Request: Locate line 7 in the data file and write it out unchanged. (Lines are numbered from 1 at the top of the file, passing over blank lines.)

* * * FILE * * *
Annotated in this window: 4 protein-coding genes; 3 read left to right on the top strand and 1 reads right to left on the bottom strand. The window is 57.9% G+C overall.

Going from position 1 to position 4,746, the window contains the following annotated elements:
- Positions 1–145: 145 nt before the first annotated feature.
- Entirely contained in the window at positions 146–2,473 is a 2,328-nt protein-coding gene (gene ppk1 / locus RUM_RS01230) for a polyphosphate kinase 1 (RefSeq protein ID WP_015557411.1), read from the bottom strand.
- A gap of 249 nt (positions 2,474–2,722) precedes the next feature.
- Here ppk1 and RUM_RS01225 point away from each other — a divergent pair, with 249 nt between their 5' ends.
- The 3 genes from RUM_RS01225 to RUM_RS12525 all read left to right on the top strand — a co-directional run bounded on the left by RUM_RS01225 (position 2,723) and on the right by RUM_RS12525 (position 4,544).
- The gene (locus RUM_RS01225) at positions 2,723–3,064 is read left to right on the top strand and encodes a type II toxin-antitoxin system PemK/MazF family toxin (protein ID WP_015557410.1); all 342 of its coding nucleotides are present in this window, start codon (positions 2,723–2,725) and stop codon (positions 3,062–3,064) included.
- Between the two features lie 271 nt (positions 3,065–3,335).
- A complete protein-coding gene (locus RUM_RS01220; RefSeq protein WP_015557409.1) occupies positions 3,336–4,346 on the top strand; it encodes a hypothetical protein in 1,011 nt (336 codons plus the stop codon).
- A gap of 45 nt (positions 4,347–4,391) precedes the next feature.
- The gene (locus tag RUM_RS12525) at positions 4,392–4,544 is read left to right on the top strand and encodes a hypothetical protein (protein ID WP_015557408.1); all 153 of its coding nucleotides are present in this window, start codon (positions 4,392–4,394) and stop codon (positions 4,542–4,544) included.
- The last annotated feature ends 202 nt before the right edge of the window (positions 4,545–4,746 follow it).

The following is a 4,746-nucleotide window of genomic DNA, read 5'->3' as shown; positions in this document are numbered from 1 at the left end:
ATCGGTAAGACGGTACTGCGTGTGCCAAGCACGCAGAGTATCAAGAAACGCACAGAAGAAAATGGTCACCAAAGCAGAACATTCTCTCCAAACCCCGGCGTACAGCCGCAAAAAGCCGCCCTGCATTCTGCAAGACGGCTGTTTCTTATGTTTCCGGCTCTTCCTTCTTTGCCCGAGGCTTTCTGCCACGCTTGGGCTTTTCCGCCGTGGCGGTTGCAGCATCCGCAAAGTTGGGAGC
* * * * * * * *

- The 3 genes from RUM_RS01225 to RUM_RS12525 all read left to right on the top strand — a co-directional run bounded on the left by RUM_RS01225 (position 2,723) and on the right by RUM_RS12525 (position 4,544).